Judges are not ‘experts in terrorism’ at U.N. event- Breyer

Updated: 00:00 GMT, Jan 1, 1970 | Published: 08:11 GMT, Mar 11, 2016 |

United States Supreme Court Justice Stephen Breyer spoke in advance of a United Nations briefing on “The effective adjudication of terrorism cases” on Thursday (March 10). Breyer highlighted the power of the U.S. Constitution and that not even the president of the U.S. was exempt from law.

“If you look at Guantanamo, you will see that the detainees of Guantanamo are not popular people in the United States. You think bin Laden’s chauffeur is a popular person? No,” Breyer said. “But four times they brought cases to the Supreme Court against people who were very powerful, the president of the United States, the secretary of defense, four times they won. And the court held a law that was designed to keep them out of court, was unconstitutional. Right? And what is the key to those four decisions? In my opinion? I joined the decision that said this, ‘The Constitution of the United States, which is an old, small but powerful document, does not write the president a blank check, no blank check, not even in time of war.'”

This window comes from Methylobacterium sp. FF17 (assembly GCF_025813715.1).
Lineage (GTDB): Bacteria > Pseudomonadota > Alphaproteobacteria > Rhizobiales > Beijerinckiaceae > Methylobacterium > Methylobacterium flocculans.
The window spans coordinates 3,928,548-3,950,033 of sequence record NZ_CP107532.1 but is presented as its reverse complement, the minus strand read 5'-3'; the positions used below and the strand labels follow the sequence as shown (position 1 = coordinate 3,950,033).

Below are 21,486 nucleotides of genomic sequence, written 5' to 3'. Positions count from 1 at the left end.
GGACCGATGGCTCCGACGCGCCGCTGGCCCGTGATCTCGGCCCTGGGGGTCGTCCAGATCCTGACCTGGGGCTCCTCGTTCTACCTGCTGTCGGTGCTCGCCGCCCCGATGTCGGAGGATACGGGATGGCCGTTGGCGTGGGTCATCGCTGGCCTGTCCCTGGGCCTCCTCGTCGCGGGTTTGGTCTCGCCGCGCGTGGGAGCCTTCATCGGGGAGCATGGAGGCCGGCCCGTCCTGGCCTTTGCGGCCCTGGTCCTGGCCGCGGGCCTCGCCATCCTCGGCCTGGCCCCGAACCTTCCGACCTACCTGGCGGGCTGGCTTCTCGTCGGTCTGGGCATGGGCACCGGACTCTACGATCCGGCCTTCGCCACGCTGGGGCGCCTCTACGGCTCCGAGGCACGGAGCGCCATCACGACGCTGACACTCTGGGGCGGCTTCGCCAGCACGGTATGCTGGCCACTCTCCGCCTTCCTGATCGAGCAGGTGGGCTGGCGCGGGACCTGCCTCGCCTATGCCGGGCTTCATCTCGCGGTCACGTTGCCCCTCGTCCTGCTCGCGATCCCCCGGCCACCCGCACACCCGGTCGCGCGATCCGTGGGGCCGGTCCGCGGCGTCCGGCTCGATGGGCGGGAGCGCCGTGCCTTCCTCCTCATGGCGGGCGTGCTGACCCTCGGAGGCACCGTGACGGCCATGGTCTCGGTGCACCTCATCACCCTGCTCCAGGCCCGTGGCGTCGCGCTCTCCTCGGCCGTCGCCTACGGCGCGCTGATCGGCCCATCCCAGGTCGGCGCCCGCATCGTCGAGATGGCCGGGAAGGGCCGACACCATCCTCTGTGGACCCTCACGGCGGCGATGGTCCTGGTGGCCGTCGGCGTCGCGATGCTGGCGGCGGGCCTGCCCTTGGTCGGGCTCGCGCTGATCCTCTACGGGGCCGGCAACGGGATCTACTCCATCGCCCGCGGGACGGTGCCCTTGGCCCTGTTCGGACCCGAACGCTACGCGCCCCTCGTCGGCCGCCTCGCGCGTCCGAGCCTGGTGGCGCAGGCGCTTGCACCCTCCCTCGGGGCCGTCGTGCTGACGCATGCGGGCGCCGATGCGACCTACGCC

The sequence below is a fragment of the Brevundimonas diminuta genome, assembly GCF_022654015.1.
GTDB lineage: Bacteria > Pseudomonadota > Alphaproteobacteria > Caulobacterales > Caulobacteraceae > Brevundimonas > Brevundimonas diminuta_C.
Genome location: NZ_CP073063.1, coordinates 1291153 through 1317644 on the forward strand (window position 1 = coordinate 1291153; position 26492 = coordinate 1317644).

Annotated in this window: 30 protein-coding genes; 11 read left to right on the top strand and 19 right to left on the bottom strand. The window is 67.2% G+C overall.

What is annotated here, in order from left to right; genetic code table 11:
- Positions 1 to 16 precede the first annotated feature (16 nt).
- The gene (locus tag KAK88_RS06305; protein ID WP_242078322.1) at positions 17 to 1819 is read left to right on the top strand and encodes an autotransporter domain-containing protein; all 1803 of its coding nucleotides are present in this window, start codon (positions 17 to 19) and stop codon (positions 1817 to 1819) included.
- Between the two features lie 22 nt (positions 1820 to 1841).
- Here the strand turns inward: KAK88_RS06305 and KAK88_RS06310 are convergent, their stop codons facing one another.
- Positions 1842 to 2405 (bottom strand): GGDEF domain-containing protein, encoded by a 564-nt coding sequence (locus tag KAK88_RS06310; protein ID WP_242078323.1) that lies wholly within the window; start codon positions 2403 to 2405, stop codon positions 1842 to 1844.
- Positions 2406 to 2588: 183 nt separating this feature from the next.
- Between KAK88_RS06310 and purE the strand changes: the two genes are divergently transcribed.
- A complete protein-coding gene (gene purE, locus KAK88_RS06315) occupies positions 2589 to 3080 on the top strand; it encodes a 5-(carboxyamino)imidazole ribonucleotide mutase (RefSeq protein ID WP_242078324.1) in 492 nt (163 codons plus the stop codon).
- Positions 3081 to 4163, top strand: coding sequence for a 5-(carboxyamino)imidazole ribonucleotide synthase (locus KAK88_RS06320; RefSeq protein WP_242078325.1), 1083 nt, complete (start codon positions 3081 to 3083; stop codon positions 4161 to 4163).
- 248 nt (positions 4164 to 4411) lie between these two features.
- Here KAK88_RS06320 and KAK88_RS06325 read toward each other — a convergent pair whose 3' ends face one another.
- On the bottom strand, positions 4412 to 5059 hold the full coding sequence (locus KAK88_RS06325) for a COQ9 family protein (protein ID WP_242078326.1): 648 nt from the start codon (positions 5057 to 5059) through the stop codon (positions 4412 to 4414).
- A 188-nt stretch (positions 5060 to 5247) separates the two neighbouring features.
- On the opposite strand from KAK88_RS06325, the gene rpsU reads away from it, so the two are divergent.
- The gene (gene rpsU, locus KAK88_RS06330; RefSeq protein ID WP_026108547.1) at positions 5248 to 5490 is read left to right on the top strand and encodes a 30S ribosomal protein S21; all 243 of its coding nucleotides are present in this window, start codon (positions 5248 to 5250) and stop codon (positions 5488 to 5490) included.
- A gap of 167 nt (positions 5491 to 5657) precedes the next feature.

He stressed that although judges were not experts in dealing with national and international security, they were put in place to protect civil liberties and human rights.

“We are not experts in terrorism,” Breyer said. “We do not understand war, we do not understand security problems, we are not in the CIA. So what do we do? We do however, have something to do with civil liberties and basic protections of human rights. So we’re involved. No blank check? How do we do it? I wish I had a good answer for you. Here we are, we get to the interesting part and you learn nothing. But I think that one of the things we can do is find out what each other is doing.”